Maccoa Duck (Oxyura maccoa)

Maccoa Duck

[order] ANSERIFORMES | [family] Anatidae | [latin] Oxyura maccoa | [authority] Eyton, 1838 | [UK] Maccoa Duck | [FR] Erismature maccoa | [DE] Afrika-Ruderente | [ES] Malvasia Maccoa | [NL] Afrikaanse Stekelstaart | [copyright picture] Callie de Wet


Genus Species subspecies Region Range
Oxyura maccoa AF e, s


The stiff-tailed ducks are part of the Oxyurinae subfamily of ducks. All have, as their name implies, long stiff tail feathers, which are erected when the bird is at rest. All have relatively large swollen bills. These are freshwater diving ducks. Their legs are set far back, making them awkward on land, so they rarely leave the water. Their unusual displays involve drumming noises from inflatable throat-sacs, head throwing, and erecting short crests. Plumage sequences are complicated, and aging difficult. Plumage is vital for survival because of this animals tendency to spend time in the water. Without plumage this duck would die of hypothermia because of an inability to regulate its body temperature. A fossil species from the Late Pliocene or Early Pleistocene of Jalisco (Mexico) was described as Oxyura zapatanima. It resembled a small Ruddy Duck or, even more, Argentine Blue-bill. A larger Middle Pleistocene fossil form from the southwestern USA was described as Oxyura bessomi; it was probably quite close to the Ruddy Duck.

Physical charateristics

Male has a black head extending to the hindneck and throat. Bright blue bill. Chestnut body and short, stiff black tail often held erect. The female is largely brown with a pale throat and cheek stripe below the eye and faintly barred flanks.

Listen to the sound of Maccoa Duck

[audio: Duck.mp3]

Copyright remark: Most sounds derived from xeno-canto

wingspan min.: 0 cm wingspan max.: 0 cm
size min.: 46 cm size max.: 51 cm
incubation min.: 25 days incubation max.: 27 days
fledging min.: 0 days fledging max.: 0 days
broods: 1   eggs min.: 4  
      eggs max.: 8  


Africa : East, South. Oxyura maccoa has a large range, with the global population estimated to be 9,000-11,750 individuals and divided into a northern population occurring in Eritrea, Ethiopia, Kenya and Tanzania, and a southern population found in Angola, Botswana, Namibia, South Africa and Zimbabwe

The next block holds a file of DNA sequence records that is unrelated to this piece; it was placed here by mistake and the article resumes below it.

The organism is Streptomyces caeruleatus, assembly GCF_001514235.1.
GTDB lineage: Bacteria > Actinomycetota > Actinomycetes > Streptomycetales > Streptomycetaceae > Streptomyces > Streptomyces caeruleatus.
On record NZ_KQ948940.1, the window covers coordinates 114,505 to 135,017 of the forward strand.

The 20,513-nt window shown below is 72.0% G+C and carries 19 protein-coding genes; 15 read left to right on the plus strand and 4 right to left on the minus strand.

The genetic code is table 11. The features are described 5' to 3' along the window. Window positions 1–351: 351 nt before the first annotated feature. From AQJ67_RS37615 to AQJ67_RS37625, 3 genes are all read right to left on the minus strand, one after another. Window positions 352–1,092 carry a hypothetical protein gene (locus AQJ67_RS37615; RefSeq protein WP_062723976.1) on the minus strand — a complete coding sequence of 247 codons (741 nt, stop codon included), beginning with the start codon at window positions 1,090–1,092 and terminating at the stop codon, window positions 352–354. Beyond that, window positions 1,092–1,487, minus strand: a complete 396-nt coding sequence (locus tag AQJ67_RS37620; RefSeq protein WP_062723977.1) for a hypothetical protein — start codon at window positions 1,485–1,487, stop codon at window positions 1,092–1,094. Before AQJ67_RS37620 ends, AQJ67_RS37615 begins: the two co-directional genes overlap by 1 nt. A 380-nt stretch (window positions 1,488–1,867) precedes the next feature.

During the breeding season it inhabits small temporary and permanent inland freshwater lakes, preferring those that are shallow and nutrient-rich with extensive emergent vegetation such as reeds (Phragmites spp.) and cattails (Typha spp.) on which it relies for nesting. It prefers areas with a bottom of mud or silt and minimal amounts of floating vegetation, since this provides the best foraging conditions. It also breeds on man-made habitats, such as small farm wetlands in Namibia, and sewage-farm basins. Non-breeding Outside the breeding season it will wander over larger, deeper lakes and brackish lagoons. It is thought to find refuge on the larger lakes while moulting.


Prolonged breeding season (up to 10 months), but dependent on high water levels and peak of breeding September to December. Single pairs or loose groups are comon with several females nesting in the territory of one male. Nest is built in thick emergent vegetation (particularly cattails) over water, sometimes using old coot (Fulica spp.) and grebe nests; infrequently in dry scrub on land. Basin formed from leaves of cattails, sometimes with a partial covering dome of reed stems, and lined with down. Clutch size is 4-8 eggs which are incubated by the female for 25-27 days. The young are tended and defended by female for about five weeks. Ducklings remain together for three weeks or more after being deserted by their mother.

Feeding habits

This species feeds primarily on benthic invertebrates including fly larvae (Diptera), Tubifex worms, Daphnia eggs and small fresh-water molluscs. It will also feed on algae, the seeds of Persicaria and Polygonum, and the seeds and roots of other aquatic plants. It forages by diving and straining the benthic substrate with its bill.

Video Maccoa Duck


copyright: Josep del Hoyo


This species is listed as Near Threatened owing to its moderately small population size and ongoing declines resulting from a variety of threats. Further quantitative estimates of the rate of decline may qualify the species for Vulnerable.
Maccoa Duck status Near Threatened


This species is mainly sedentary but undertakes some small-scale post-breeding dispersive movements in search of suitable habitat during the dry season. It is not thought to cover distances greater than 500km

Distribution map

Maccoa Duck distribution range map

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